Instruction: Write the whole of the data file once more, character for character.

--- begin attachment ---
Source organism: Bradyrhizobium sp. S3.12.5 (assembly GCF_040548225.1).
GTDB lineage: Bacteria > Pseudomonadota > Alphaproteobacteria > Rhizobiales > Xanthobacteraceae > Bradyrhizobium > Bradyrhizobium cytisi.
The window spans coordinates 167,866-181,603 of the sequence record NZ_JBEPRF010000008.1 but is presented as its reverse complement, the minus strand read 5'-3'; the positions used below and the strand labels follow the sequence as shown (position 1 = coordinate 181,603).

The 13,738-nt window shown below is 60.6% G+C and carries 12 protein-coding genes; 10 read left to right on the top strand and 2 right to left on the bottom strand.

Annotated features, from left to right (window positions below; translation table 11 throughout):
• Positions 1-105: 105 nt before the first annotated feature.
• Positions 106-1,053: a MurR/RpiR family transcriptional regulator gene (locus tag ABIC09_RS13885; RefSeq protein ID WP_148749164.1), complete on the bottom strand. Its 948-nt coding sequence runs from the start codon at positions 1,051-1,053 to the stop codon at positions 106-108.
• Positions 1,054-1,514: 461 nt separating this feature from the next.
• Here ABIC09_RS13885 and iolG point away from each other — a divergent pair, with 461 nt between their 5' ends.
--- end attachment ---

Source organism: Bradyrhizobium sp. S3.12.5 (assembly GCF_040548225.1).
GTDB lineage: Bacteria > Pseudomonadota > Alphaproteobacteria > Rhizobiales > Xanthobacteraceae > Bradyrhizobium > Bradyrhizobium cytisi.
The window spans coordinates 167,866-181,603 of the sequence record NZ_JBEPRF010000008.1 but is presented as its reverse complement, the minus strand read 5'-3'; the positions used below and the strand labels follow the sequence as shown (position 1 = coordinate 181,603).

The 13,738-nt window shown below is 60.6% G+C and carries 12 protein-coding genes; 10 read left to right on the top strand and 2 right to left on the bottom strand.

Annotated features, from left to right (window positions below; translation table 11 throughout):
• Positions 1-105: 105 nt before the first annotated feature.
• Positions 106-1,053: a MurR/RpiR family transcriptional regulator gene (locus tag ABIC09_RS13885; RefSeq protein ID WP_148749164.1), complete on the bottom strand. Its 948-nt coding sequence runs from the start codon at positions 1,051-1,053 to the stop codon at positions 106-108.
• Positions 1,054-1,514: 461 nt separating this feature from the next.
• Here ABIC09_RS13885 and iolG point away from each other — a divergent pair, with 461 nt between their 5' ends.